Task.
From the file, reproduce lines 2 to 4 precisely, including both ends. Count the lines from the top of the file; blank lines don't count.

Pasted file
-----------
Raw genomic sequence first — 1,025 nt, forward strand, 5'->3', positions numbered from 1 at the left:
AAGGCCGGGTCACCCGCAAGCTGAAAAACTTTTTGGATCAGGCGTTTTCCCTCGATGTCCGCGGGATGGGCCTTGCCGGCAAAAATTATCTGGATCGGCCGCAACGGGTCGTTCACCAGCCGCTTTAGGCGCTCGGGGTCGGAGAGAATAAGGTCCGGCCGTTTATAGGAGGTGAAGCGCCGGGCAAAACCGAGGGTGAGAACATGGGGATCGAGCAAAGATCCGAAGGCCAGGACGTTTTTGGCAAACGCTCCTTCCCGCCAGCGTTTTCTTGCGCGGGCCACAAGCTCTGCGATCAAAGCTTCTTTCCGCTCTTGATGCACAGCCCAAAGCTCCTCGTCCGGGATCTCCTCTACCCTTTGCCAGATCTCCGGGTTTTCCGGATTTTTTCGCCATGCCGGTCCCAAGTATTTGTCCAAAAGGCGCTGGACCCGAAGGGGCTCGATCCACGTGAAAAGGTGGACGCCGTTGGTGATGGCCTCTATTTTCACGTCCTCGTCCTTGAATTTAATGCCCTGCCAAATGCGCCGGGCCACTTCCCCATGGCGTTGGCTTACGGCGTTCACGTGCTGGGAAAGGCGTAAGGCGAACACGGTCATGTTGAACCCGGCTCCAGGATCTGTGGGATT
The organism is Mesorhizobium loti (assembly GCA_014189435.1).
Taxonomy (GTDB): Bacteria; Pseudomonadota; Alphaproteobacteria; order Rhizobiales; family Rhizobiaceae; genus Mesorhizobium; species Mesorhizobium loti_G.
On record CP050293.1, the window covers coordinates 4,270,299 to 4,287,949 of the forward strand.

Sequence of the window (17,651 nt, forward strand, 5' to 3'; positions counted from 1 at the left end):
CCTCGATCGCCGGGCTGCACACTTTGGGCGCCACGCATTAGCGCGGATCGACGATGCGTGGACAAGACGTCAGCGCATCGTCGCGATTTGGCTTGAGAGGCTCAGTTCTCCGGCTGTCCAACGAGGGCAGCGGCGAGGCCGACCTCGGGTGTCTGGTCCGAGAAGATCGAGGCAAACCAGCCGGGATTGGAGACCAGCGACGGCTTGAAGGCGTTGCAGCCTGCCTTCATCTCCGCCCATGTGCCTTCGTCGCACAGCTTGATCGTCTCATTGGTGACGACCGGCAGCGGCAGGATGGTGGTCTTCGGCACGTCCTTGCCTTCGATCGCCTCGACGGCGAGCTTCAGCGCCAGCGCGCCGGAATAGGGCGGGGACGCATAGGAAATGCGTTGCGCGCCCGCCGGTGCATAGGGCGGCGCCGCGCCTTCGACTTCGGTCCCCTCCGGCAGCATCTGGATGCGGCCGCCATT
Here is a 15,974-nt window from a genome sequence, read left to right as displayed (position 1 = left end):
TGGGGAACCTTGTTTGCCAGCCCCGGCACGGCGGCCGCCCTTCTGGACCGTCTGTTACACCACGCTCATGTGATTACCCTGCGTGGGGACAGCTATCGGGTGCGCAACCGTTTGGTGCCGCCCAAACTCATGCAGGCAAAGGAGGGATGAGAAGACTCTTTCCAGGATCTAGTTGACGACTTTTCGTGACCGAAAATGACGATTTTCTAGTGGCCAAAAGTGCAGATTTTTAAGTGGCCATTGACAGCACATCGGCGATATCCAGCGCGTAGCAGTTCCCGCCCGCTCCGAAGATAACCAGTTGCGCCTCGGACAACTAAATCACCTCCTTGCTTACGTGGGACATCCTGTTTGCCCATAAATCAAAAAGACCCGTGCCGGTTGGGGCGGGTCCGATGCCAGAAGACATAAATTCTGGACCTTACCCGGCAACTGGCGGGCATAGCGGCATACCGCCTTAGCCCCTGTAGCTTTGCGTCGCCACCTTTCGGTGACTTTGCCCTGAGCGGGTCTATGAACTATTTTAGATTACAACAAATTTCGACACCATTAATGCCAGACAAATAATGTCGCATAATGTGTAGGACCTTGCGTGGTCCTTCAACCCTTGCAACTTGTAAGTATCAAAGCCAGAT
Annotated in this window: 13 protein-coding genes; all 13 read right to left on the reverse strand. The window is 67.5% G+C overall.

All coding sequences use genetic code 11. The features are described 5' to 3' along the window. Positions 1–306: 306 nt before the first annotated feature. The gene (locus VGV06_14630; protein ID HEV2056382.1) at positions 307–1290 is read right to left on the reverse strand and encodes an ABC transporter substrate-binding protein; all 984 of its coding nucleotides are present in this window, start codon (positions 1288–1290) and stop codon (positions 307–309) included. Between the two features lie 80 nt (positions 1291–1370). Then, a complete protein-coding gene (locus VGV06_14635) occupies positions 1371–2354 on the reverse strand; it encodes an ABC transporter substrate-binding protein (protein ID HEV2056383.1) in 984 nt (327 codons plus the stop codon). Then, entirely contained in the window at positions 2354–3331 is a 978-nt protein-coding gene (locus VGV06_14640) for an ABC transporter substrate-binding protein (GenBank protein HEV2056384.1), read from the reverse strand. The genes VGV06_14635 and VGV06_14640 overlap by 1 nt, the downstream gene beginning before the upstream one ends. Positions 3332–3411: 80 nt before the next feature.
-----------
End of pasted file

AAGGCCGGGTCACCCGCAAGCTGAAAAACTTTTTGGATCAGGCGTTTTCCCTCGATGTCCGCGGGATGGGCCTTGCCGGCAAAAATTATCTGGATCGGCCGCAACGGGTCGTTCACCAGCCGCTTTAGGCGCTCGGGGTCGGAGAGAATAAGGTCCGGCCGTTTATAGGAGGTGAAGCGCCGGGCAAAACCGAGGGTGAGAACATGGGGATCGAGCAAAGATCCGAAGGCCAGGACGTTTTTGGCAAACGCTCCTTCCCGCCAGCGTTTTCTTGCGCGGGCCACAAGCTCTGCGATCAAAGCTTCTTTCCGCTCTTGATGCACAGCCCAAAGCTCCTCGTCCGGGATCTCCTCTACCCTTTGCCAGATCTCCGGGTTTTCCGGATTTTTTCGCCATGCCGGTCCCAAGTATTTGTCCAAAAGGCGCTGGACCCGAAGGGGCTCGATCCACGTGAAAAGGTGGACGCCGTTGGTGATGGCCTCTATTTTCACGTCCTCGTCCTTGAATTTAATGCCCTGCCAAATGCGCCGGGCCACTTCCCCATGGCGTTGGCTTACGGCGTTCACGTGCTGGGAAAGGCGTAAGGCGAACACGGTCATGTTGAACCCGGCTCCAGGATCTGTGGGATT
The organism is Mesorhizobium loti (assembly GCA_014189435.1).
Taxonomy (GTDB): Bacteria; Pseudomonadota; Alphaproteobacteria; order Rhizobiales; family Rhizobiaceae; genus Mesorhizobium; species Mesorhizobium loti_G.